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Artists in Action: Future Ancestors

Posted by Carey Hall on

  

 

When I asked Carl Janes what three words he would use to describe his art, he said, “The real deal,” and if you’ve ever seen him at a show opening or painting around Atlanta, I think you’d agree. Janes, also known as Future Ancestors, is a vital player in the contemporary art scene. From the way he looks to the way he speaks about art, you know he’s living the honest-to-goodness life of a working artist.

Whether he is drawing inspiration from primitive drawings to artists such as Warhol and Basquiat, Janes’ work doesn’t fit into any one category. “I grew up living in different places around the world. So, I’ve got a good kind of cross-cultural childhood that has been a big inspiration to the way I work, the way I see the world, and the way I make friends and communicate with people of different cultures or different languages,” Jane says of his childhood, and many of those themes are present in his most beloved pieces. Through his art, which is often expansive and sculptural, he is able to communicate with everyone, from the most educated art critic to the passive viewer.

I sat down with Janes in his studio, The Secret Spot, to talk about the Atlanta art community, his fifteen year professional career, and his film aspirations.

 

AAR: Your name is Carl Janes, but you use Future Ancestors for your artwork. How did you arrive at the name Future Ancestors? 

Future Ancestors (FA): A long time ago, a graffiti artist introduced himself to me. He came up and said, “Hey, I’m an artist, too!” At the time, I was working on my stuff off in the darkness and was really excited to make friends who were artists. One of the things a graffiti artist does is come up with his word or his saying or what kind of becomes his name, in a way. Depending on how deep the artist is going with his art, it becomes a message. It adds to a bit of mystery of what you’re working with.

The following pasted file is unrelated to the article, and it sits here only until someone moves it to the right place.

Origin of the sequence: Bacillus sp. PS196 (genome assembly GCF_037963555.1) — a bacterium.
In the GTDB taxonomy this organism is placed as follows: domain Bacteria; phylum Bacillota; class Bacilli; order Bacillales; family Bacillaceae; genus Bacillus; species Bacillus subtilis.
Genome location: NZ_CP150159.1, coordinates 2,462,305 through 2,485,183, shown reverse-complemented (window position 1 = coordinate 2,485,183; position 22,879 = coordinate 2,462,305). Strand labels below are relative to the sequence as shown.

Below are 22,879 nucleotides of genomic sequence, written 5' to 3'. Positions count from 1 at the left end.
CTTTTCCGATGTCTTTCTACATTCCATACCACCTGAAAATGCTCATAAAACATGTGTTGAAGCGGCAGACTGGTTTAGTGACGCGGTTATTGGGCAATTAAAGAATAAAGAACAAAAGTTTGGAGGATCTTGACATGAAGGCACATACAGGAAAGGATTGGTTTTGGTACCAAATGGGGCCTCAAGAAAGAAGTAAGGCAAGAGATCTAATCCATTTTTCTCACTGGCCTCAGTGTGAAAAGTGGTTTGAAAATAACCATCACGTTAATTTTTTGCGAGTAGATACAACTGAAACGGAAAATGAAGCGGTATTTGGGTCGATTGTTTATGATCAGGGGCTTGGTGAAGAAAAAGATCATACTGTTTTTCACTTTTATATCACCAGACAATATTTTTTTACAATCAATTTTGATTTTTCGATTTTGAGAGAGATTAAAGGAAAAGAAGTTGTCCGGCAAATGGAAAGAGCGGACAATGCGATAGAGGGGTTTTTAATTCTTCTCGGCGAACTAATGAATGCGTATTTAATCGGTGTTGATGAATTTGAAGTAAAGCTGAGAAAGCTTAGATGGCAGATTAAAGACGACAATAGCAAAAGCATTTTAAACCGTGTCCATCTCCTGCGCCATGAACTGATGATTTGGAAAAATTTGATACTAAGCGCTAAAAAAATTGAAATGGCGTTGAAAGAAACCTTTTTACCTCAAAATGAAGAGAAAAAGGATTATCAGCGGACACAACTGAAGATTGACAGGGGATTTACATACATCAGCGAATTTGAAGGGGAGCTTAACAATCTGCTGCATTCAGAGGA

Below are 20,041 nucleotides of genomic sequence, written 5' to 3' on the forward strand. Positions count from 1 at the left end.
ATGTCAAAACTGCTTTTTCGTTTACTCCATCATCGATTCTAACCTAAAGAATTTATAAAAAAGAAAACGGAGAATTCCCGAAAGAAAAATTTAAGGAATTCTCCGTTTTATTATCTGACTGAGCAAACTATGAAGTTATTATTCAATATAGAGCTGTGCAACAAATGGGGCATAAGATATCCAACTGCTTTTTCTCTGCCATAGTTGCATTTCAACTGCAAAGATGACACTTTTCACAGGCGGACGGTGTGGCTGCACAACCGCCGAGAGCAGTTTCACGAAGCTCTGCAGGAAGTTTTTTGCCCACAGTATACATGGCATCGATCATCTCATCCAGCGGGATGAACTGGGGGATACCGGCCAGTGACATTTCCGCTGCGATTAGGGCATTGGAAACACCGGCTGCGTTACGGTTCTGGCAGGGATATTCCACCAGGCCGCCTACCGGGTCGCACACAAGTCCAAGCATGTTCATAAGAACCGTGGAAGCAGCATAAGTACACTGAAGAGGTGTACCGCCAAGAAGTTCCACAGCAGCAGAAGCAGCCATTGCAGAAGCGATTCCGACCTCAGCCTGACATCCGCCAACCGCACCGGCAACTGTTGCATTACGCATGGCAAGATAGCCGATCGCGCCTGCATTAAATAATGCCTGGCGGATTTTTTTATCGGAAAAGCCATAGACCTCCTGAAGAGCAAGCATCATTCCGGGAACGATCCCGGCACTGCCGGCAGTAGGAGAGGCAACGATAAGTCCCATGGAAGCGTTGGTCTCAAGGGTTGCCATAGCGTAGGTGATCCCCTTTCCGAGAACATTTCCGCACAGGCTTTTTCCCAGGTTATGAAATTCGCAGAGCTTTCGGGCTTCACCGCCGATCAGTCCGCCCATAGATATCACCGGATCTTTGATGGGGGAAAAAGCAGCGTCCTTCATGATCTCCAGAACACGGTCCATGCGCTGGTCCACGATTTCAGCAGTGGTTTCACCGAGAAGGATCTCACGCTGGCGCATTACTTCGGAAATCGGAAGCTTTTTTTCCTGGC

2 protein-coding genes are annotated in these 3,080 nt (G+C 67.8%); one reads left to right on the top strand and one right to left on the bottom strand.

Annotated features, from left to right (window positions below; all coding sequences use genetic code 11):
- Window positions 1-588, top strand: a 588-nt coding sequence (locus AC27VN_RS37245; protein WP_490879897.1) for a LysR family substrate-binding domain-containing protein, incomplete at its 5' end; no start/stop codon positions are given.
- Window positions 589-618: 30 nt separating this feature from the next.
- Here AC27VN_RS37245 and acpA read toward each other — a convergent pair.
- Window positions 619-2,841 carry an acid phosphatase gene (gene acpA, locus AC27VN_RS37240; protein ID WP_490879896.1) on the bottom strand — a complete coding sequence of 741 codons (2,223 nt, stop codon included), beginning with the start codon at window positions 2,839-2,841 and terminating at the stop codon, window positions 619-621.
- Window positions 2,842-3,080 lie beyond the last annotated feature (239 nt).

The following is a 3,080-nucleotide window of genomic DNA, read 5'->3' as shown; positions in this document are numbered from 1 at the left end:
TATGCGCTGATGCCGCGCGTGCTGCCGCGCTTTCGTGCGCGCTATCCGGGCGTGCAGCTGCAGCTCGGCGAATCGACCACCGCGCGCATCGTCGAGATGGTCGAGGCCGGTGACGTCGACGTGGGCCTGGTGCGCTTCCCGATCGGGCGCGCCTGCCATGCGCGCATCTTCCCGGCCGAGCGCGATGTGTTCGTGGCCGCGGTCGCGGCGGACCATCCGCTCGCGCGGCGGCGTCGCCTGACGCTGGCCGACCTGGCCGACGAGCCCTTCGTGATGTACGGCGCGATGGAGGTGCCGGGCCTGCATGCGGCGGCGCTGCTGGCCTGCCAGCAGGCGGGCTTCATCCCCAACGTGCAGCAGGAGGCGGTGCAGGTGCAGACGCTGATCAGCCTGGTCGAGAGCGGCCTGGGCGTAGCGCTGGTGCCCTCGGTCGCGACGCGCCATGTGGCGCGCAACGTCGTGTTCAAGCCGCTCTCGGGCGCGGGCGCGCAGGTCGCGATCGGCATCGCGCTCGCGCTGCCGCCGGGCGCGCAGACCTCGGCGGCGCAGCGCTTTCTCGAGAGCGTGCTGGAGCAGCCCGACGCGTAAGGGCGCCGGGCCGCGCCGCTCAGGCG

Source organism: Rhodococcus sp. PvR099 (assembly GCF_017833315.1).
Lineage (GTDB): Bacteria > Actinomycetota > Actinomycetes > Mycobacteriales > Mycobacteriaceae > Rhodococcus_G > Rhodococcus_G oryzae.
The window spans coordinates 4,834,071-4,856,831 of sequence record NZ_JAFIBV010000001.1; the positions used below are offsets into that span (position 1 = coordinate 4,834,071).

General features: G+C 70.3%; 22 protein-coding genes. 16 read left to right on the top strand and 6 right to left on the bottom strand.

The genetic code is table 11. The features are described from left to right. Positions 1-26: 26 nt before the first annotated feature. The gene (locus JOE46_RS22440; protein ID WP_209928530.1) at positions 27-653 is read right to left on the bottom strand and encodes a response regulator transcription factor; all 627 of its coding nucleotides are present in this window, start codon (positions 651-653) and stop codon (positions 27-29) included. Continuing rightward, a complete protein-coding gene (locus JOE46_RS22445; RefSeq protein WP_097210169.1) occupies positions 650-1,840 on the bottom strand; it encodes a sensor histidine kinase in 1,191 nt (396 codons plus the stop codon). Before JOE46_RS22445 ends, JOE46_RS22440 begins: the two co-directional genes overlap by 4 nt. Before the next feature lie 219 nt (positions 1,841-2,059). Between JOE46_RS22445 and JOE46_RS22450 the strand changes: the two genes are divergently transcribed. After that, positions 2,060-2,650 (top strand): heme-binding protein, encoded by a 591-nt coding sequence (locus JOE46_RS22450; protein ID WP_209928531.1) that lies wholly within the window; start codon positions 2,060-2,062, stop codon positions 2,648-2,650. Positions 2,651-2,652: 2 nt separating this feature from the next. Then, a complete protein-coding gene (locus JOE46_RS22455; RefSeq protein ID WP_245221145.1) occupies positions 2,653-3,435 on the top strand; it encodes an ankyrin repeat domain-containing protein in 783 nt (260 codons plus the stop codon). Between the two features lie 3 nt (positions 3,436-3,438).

I just happen to wake up one morning, I was sleeping on an air mattress in Monterey, California. I had a really intense dream and woke up saying, “Future Ancestors.” So I wrote that down and thought about it for a while and it seemed to say all kind of things to me. It hinted at a human chain of people that are helping guide the world now into what the world will be in the future. I made some t-shirts that read, “Future Ancestors Unite.” It was kind of a call to gang up and help manifest new worlds together, and I started using it as my word on the street.

 

AAR: How long have you been working as an artist? 

FA: I’ve been an artist from the beginning. One of my aunts came through with a Polaroid camera. I was probably four, and I went off and made a camera out of the blocks with the little spines all on them. I would go around, take a picture, and run off and draw the scene. I was always referred to as creative and as an artist, but my family didn’t really comprehend what an artist was or what art was. So it wasn’t presented as a valid professional experience. There was a little bit of figuring out what I was going to do as a professional, but I came back to art. I’ve been a professional artist for about twelve to fifteen years.

 

AAR: What is the hardest part of the creative process for you?

FA: I like to challenge myself always. I like to dive into areas where I don’t really know where I’m headed. The discovery, the way the piece and the act of making the art transforms me, that’s always a bit of a challenge.

I wouldn’t really say that I think the most challenging part of the creative process is producing. It is creating the space and the time to be able to create. There are so many things going on, so many distractions. Having the space where you create and the time in the day that’s necessary to focus and work and concentrate and to do whatever it is you may or may not know that you’re doing. That’s the tricky part! I think a lot of people assume that we wave a magic wand or that we do it while we’re hanging out and art is just fun anyway. It is absolutely exhilarating, but it takes a really heightened degree of focus and concentration. You need everything near you that you’re going to work with and you need the physical space to work in. The Secret Spot (TSS) has been wonderful, an enclave for me to bring together all these objects and paints and whatever to create.

 

 

 

AAR: Many of your pieces involve globes and/or the “one world” theme. Tell me what interests you in this literal and metaphorical concept of global unity? 

FA: I began working in currency, starting with a hundred dollar bill. I tore it at first. I was real aggressive with money for a while, tearing it and shooting it.

 

AAR: Real money??